Molly Marcy is an expertly written and wonderfully acted goof on the sitcom genre itself and how there is just simply nothing left to do with it except to turn it inside out and wear it as a clown-suit (with an "M" on the lapel).
The "M" on the lapel in the photograph above is on the shirt of the eponymous star, Molly Marcy (Anna Bocci, who plays the role with boundless energy and perfect comic obliviousness and enthusiasm -- a role itself a postmodern permutation of her starring role in Sage's first pilot), the do-gooding daughter of an evil Republican father who has made his millions as a weapons manufacturer (Nick Searcy, a somewhat less-than-evil man who is known in some Hollywood circles as, "the greatest American since John Wayne," for reasons which cannot be discussed). Besides her father (and reality), Molly's main antagonist is the sardonic wheelchair-bound Frank (Loy Edge), who got the night's biggest laugh with his reaction to accidentally being shot by Molly.
Frank's wife, Dobby (played by the why-the-hell-isn't-she-much-much-more-famous Helen Greenberg who is best known as the receptionist who says, "I'm sorry," on Dharma & Greg and also had a recurring role on my personal favorite crime-it-only-went-two-years sitcom, Ned and Stacy)is Molly's best friend and unwitting accomplice. Rounding out the talent-laden front line is a great newcomer of a little girl -- Hannah Bubrick -- who deadpans her way past Molly's insanity and right into your heart.
The other great surprise appearance is by the show's headwriter (pipe-smokingly played by Jason Duplissea) who comes on to explain a certain plot-twist -- and defend himself against a certain outraged lead actress, in a moment that I won't spoil for you otherwise.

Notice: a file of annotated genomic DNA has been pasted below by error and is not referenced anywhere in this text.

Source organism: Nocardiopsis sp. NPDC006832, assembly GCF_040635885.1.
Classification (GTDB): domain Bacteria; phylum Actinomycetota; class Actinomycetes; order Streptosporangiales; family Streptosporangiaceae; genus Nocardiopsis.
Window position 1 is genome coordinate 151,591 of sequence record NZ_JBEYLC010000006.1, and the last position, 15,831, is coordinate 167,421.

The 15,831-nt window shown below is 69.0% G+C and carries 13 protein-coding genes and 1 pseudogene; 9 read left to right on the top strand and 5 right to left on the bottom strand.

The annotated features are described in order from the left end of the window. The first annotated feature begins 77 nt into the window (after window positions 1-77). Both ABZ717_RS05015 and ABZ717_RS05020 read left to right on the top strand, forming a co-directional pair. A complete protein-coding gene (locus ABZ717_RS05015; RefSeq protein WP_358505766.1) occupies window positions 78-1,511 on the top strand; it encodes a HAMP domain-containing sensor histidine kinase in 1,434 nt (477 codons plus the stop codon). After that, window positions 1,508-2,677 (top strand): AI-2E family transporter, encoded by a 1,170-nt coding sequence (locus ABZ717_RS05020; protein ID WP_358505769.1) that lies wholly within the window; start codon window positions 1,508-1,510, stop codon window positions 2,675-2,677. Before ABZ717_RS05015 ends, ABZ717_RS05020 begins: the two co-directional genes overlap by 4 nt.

The pilot itself was followed by a bunch of MM shorts that were more "conventionally" funny, or more accurately, got a bunch more laughs because the where and the why of when you were supposed to laugh was made more clear. Like the pilot, the shorts are delighfully perverse, and apparently, the whole batch should be coming to you soon via youtube.com or one of the other new media outlets for the outletting of uncategorizeable stuff like MM.
Sad, in a way, that Molly Marcy will most likely "only" end up on youtube (I say "only" because youtube is now getting 30 million viewers a night, whereas all the broadcast networks combined are "only" getting 20 million per night); I think that Molly Marcy could be a case, like Ben Stiller's brilliant Heat Vision and Jack (and famously almost like Seinfeld), where the studios are SO sure the audience won't get it (because, they -- the types who wind up with greenlighting power in development departments across town -- don't themselves get it) that they never even take the chance. Sad.
This pilot has close to ZERO chance of getting on the NBC primetime schedule this fall... and maybe that is one of the reasons NBC lost one billion dollars last year.
The sitcom is officially dead. Long live Molly Marcy.
(Almost forgot: the title-sequence graphics by Milan Erceg are almost worth the price of admission alone. Exquisite.)